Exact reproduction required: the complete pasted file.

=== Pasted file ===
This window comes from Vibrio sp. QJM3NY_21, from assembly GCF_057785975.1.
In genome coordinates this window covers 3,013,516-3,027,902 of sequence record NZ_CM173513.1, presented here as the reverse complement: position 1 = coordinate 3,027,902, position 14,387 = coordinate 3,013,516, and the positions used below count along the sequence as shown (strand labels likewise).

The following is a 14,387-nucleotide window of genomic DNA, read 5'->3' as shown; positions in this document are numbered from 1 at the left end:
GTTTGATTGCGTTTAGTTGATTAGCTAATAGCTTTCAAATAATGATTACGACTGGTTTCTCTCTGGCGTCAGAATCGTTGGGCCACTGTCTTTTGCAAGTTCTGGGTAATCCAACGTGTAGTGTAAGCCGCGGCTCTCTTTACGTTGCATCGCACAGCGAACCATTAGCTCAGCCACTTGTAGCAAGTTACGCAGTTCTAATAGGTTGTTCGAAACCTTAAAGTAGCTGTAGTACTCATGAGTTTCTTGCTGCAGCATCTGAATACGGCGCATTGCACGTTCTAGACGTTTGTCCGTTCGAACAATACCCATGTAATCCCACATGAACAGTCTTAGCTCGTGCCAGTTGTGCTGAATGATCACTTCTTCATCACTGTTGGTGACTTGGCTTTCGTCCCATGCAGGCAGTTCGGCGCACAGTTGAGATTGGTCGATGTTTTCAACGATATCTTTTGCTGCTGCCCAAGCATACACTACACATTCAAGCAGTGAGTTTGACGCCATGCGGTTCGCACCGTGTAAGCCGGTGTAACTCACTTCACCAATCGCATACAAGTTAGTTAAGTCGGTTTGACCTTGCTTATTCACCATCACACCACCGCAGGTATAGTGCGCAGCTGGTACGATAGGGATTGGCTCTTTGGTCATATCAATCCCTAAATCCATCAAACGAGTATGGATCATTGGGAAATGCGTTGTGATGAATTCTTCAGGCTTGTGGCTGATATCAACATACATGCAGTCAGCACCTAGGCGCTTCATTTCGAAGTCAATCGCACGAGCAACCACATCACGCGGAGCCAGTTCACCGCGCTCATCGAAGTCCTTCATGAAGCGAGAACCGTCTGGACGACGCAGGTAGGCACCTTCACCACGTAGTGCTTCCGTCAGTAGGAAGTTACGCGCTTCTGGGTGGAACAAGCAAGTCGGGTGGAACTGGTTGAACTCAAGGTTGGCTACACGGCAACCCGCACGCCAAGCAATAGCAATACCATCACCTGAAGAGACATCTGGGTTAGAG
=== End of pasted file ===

This window comes from Vibrio sp. QJM3NY_21, from assembly GCF_057785975.1.
In genome coordinates this window covers 3,013,516-3,027,902 of sequence record NZ_CM173513.1, presented here as the reverse complement: position 1 = coordinate 3,027,902, position 14,387 = coordinate 3,013,516, and the positions used below count along the sequence as shown (strand labels likewise).

The following is a 14,387-nucleotide window of genomic DNA, read 5'->3' as shown; positions in this document are numbered from 1 at the left end:
GTTTGATTGCGTTTAGTTGATTAGCTAATAGCTTTCAAATAATGATTACGACTGGTTTCTCTCTGGCGTCAGAATCGTTGGGCCACTGTCTTTTGCAAGTTCTGGGTAATCCAACGTGTAGTGTAAGCCGCGGCTCTCTTTACGTTGCATCGCACAGCGAACCATTAGCTCAGCCACTTGTAGCAAGTTACGCAGTTCTAATAGGTTGTTCGAAACCTTAAAGTAGCTGTAGTACTCATGAGTTTCTTGCTGCAGCATCTGAATACGGCGCATTGCACGTTCTAGACGTTTGTCCGTTCGAACAATACCCATGTAATCCCACATGAACAGTCTTAGCTCGTGCCAGTTGTGCTGAATGATCACTTCTTCATCACTGTTGGTGACTTGGCTTTCGTCCCATGCAGGCAGTTCGGCGCACAGTTGAGATTGGTCGATGTTTTCAACGATATCTTTTGCTGCTGCCCAAGCATACACTACACATTCAAGCAGTGAGTTTGACGCCATGCGGTTCGCACCGTGTAAGCCGGTGTAACTCACTTCACCAATCGCATACAAGTTAGTTAAGTCGGTTTGACCTTGCTTATTCACCATCACACCACCGCAGGTATAGTGCGCAGCTGGTACGATAGGGATTGGCTCTTTGGTCATATCAATCCCTAAATCCATCAAACGAGTATGGATCATTGGGAAATGCGTTGTGATGAATTCTTCAGGCTTGTGGCTGATATCAACATACATGCAGTCAGCACCTAGGCGCTTCATTTCGAAGTCAATCGCACGAGCAACCACATCACGCGGAGCCAGTTCACCGCGCTCATCGAAGTCCTTCATGAAGCGAGAACCGTCTGGACGACGCAGGTAGGCACCTTCACCACGTAGTGCTTCCGTCAGTAGGAAGTTACGCGCTTCTGGGTGGAACAAGCAAGTCGGGTGGAACTGGTTGAACTCAAGGTTGGCTACACGGCAACCCGCACGCCAAGCAATAGCAATACCATCACCTGAAGAGACATCTGGGTTAGAG